July 7, 2005 was like any other normal day. A few days a week I took public transportation – either overground train, or tube – to my university office in north London where I then worked. Other days I drove. I liked to vary the commute.
That day, I’d pre-booked the car in with a dealer for a routine service, so drove to work a bit early. Being near the college, they would send someone over to my office, collect it, work on it, and return it by the end of the workday. Ho hum.
As usual, by 8:30 they’d picked up the car and taken it away. I think it was on my desktop sometime around 9:30 when I first saw the BBC web site update: there were rumors of electrical fires/ explosions in a couple of tube stations.
Very odd stuff, to say the least. I remember colleagues shaking their heads.
And I remember one – the first one to suggest it – saying these sounded like bombings.
Our friends’ 11 year old female black labrador collapsed the other day. They got her to the vet. But before the vet could do anything, she was gone.
Hearing that sad news, I immediately thought of her as a puppy on a 2005 Isles of Scilly holiday she’d been on with us all. Funny how on hearing such bad news one instantly recalls that sort of thing. I have photos of her on a PC in America during that trip. She was an absolute little star.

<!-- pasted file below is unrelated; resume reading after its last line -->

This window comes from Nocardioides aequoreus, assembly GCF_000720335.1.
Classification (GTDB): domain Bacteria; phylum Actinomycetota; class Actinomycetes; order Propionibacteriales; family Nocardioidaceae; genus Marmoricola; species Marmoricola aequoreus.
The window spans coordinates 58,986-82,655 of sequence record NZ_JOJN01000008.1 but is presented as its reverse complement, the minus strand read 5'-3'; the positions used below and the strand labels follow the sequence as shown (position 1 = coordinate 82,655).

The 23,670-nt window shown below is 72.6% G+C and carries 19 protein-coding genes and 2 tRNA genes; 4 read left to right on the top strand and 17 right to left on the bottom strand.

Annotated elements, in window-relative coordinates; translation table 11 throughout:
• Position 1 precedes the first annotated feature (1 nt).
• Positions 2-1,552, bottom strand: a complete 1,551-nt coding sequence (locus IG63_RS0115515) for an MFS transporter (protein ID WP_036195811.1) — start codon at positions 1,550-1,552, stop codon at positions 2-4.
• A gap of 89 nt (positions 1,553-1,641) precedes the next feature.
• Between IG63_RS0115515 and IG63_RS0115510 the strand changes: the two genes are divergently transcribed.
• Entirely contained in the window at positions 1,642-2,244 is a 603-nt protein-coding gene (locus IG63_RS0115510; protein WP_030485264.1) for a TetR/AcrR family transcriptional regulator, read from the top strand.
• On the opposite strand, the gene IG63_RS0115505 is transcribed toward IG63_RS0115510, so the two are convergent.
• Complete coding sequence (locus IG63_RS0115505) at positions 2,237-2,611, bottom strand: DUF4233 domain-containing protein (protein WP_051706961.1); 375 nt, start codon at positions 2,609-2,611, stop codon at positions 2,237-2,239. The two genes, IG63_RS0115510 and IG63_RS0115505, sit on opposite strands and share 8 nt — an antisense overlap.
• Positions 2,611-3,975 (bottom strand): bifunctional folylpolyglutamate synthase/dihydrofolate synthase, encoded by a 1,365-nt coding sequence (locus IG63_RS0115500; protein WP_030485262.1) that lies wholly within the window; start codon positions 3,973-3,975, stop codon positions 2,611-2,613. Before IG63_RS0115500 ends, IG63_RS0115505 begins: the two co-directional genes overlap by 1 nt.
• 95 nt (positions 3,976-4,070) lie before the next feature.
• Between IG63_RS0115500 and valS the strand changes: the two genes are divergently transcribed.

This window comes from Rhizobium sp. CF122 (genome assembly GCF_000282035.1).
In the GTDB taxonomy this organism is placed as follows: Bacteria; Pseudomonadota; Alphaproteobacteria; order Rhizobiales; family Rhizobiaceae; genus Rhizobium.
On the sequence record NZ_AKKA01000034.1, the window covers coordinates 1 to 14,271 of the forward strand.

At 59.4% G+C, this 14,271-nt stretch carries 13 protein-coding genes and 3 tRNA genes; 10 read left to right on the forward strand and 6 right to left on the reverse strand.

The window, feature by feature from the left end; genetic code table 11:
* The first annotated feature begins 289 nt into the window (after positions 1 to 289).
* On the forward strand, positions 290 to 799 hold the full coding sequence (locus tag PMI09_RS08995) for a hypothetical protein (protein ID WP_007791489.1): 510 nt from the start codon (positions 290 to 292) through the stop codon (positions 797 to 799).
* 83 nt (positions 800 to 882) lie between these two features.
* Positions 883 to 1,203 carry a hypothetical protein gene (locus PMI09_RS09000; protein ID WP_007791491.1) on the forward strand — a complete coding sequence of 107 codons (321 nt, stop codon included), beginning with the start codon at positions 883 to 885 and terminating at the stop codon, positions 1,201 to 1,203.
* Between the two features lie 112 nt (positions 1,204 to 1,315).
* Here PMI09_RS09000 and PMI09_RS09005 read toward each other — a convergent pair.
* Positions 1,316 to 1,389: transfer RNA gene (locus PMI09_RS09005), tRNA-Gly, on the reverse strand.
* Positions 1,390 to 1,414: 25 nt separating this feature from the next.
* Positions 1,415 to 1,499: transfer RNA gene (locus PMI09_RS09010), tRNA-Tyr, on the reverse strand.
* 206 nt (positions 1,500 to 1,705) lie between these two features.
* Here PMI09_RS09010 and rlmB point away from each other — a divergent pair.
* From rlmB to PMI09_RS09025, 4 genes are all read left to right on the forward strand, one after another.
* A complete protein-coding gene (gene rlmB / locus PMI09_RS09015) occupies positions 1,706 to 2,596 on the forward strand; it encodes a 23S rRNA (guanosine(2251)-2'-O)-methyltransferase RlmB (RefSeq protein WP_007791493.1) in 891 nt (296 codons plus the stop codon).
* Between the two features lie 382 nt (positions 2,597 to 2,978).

Our own 10 year old hound (half English springer spaniel/ half labrador: a “springador“) is now living with my in-laws in London. We’ve moved and traveled so much in recent years, they had him for months at a time and eventually just took him in “semi-permanently.” Although he has been twice to France on holidays with us, that is the extent of his foreign travel; he couldn’t be packed up like cargo flown back and forth repeatedly to America with us: we wouldn’t have ever subjected him to that “treatment.” (I’ve read Air France allows dogs in the cabin, but they can’t be more than 10 kilos. We have thought, hmm, maybe a strict, pre-flight diet? ;-) )
I know I’m breaking my no post before Tuesday, long weekend, rest pledge. But there’s a very good reason for that. This won’t take long, and I don’t want to wait until tomorrow to post this.
On Saturday night, we were directed to this on YouTube by our overnight guests. This wonderful singer – Amy Syed – is our friend’s niece. Her aunt (one of those guests) is massively proud of her…. and rightfully so. Enjoy!:
What one can sometimes learn unexpectedly, eh? This being social media, if you like her singing by all means do please share it.
I’m returning now to my UK Bank Holiday weekend. ;-)
Have a good Monday, wherever you are in the world. :-)
We missed the rain: it rained earlier. Back from a morning stroll:
Although I have War and Remembrance with me on this visit to the in-laws, I don’t plan “to think” too much today. (Now, no snickering about when do I actually think!) Simply I hope to enjoy some “quiet” time.
We flew back to the U.K. last night from Boston’s Logan Airport. We’d arrived in the U.S. there three weeks ago on a freezing evening and I’d never been to Logan before; and I was impressed with Arrivals. I was impressed again Friday afternoon for another reason: it’s right off I-90 and much easier to drive to from upstate New York than I had realized.
International airports have always greatly intrigued me. They are remarkable places. Before we’d flown to the U.S., I grabbed this photo of passing aircraft at London Heathrow’s Terminal 5: